I am more than I was, though. I am a learner. I am a questioner. I am a thinker and an over-thinker. Yes, I was these things before. Yes, I do these things too much. I always have. I am learning that I am both weaker and stronger than I thought I was, that there are things I cannot say aloud, and things I cannot say to others. In my arrogance, I never thought that was the case before, but I just hadn’t run into the things in my mind that were too dark and shameful to speak aloud.

I am a person often bored, sometimes sad, and occasionally in pain. I am learning to recognize these feelings for what they are and to embrace them as such, to let them come sit with me instead of pushing them away, but learning to not let them sit inside me and consume me. I name them and tell them they can be here with me, or they can go, but that they cannot control me.

I am learning to be more present. I have, in the past, been very good at being in the present. You see, the present is very easy to be in when the present is pleasant. It is much more difficult to be in the present when the present is painful or when there feels like no way out of the present. My present has been uncomfortable, and even painful, this past year, and I have slipped into questions of whether or not I made the right choices in the past and even more into paralyzing anxiety about the future. I have been unable to make myself mindful and in the present, because the present sometimes hurts or makes me feel guilty or simply seems insurmountable or hopeless. In the past year, I actually felt the biological imperative of Fight or Flight. I felt it in my mind, my bones, and my heart.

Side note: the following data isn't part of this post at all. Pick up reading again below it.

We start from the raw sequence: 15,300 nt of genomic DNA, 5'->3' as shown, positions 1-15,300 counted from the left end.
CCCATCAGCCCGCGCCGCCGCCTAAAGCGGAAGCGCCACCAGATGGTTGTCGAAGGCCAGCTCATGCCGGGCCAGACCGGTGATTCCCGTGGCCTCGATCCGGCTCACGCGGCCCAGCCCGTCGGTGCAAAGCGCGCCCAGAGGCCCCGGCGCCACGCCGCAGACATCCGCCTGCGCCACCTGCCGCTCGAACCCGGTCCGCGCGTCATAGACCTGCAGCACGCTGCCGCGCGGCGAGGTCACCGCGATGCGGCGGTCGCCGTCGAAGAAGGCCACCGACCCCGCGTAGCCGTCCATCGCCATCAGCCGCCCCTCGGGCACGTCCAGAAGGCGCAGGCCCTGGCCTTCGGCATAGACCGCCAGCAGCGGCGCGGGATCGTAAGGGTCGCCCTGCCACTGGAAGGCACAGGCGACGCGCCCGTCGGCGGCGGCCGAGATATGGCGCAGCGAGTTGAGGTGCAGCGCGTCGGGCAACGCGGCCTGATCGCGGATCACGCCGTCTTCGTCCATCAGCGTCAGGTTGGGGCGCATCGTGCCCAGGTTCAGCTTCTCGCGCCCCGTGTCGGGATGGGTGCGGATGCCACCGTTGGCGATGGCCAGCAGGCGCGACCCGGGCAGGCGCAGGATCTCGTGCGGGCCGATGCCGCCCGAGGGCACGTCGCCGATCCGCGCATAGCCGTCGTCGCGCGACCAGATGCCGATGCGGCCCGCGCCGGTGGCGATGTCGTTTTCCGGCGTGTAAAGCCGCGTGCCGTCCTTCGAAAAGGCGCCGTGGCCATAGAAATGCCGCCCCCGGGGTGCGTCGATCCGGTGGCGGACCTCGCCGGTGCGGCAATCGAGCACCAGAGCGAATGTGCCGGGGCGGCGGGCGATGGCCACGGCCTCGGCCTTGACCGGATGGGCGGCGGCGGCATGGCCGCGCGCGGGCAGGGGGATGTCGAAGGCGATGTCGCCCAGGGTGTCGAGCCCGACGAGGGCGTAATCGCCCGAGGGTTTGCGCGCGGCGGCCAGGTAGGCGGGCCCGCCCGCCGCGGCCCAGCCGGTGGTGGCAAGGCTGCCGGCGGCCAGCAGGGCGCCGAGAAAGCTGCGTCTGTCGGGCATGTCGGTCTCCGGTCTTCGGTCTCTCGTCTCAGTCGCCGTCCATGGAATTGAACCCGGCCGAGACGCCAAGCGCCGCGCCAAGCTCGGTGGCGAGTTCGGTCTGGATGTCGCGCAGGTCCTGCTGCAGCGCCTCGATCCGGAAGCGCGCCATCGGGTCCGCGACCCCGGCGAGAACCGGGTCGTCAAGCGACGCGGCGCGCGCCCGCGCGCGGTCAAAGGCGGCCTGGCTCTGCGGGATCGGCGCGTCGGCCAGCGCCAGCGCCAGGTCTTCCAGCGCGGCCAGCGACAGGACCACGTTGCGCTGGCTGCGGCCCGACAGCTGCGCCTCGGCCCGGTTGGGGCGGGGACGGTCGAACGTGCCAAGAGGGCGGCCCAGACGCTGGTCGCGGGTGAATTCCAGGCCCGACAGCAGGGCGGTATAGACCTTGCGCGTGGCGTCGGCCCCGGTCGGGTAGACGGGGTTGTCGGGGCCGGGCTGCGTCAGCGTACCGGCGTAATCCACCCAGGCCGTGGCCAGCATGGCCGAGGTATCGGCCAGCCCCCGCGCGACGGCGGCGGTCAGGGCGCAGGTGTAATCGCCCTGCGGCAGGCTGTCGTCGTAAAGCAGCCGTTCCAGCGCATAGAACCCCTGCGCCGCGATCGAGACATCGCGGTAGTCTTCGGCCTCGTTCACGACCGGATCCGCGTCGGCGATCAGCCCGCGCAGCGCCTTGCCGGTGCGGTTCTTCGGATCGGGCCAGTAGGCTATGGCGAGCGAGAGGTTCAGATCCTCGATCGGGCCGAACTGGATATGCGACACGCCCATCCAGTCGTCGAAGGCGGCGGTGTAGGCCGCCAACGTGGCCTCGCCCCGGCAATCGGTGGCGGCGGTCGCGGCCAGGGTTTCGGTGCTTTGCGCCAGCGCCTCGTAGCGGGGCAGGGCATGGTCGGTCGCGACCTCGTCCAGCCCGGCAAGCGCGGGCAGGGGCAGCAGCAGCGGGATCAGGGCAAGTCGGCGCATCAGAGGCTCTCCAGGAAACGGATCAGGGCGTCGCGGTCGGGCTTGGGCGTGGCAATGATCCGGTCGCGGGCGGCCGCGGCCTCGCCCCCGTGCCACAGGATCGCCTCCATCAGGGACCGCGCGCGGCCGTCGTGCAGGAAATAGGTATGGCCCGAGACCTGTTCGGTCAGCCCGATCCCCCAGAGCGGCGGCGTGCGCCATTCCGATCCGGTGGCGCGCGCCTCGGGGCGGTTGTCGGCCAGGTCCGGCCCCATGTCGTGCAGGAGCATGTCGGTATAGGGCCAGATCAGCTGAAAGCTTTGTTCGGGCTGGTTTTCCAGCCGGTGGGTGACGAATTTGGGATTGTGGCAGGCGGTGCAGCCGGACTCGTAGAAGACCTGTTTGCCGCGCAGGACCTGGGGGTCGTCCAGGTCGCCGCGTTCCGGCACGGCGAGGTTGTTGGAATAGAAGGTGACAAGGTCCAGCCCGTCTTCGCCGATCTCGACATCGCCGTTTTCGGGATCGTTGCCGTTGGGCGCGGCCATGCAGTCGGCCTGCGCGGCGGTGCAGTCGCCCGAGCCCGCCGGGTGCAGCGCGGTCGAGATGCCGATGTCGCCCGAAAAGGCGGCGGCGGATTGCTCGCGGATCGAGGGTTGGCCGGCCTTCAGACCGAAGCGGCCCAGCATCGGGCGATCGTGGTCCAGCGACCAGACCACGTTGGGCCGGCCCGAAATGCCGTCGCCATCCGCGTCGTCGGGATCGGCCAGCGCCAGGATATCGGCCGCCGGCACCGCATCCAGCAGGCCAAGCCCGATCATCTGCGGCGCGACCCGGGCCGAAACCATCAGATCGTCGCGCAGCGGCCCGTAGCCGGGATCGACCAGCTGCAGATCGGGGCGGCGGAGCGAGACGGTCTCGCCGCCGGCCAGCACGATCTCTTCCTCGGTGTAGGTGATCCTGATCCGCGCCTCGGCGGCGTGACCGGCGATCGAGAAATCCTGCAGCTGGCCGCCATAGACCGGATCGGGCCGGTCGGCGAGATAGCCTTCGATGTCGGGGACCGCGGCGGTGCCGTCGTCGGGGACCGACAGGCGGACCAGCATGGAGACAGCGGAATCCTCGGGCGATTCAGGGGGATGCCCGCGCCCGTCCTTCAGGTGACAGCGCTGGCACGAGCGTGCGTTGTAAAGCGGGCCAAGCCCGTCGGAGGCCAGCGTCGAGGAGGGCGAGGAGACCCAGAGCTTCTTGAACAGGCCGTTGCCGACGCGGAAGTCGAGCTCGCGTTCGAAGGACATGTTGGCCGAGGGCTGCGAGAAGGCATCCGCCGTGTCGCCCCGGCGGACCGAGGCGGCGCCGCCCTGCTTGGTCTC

I made a conscious decision to stay and fight.

I took this self-portrait last night. It isn’t technically good. It looks awful. But this is the one that most captured who I am and what I feel, right here, right now, in March 2015. Light and dark and all.

I think one day I will look back at her and I will know who she was, what she went through, and I will know who she becomes, and I will be proud of her for sticking it out when the going got tougher than she ever thought it would.


“Self-Portrait: That Way Madness Lies”, March 18, 2015



My Couch Buddy.

Wednesday, March 18th, 2015

My Couch Buddy.

Saying the Ghosts Out Loud

Sunday, March 15th, 2015

One of the good things about therapy is that I am forced to speak my thoughts and feelings. They are no longer floating around in my head like ghosts that materialize when I open a closet door in my mind. So many doors. Left unsaid, I just slam the door shut on the ghosts, and they are stuck inside, while I rest my weight on the door, and wonder why I can’t stop opening and closing it. Once spoken, I can’t shut the door on them again. They’re out, and someone else sees and hears them too.

The same goes for speaking things in real life, off the therapist’s couch. I’m at the point in my therapy where things are starting to get. . . interesting. I knew I had issues that were affecting me in negative ways, obviously, or I would have never gone to therapy in the first place. But now, we are getting past the issues: The things that cause me pain, scare me, make me feel sad, or guilty, or angry. Now we are getting to the Whys.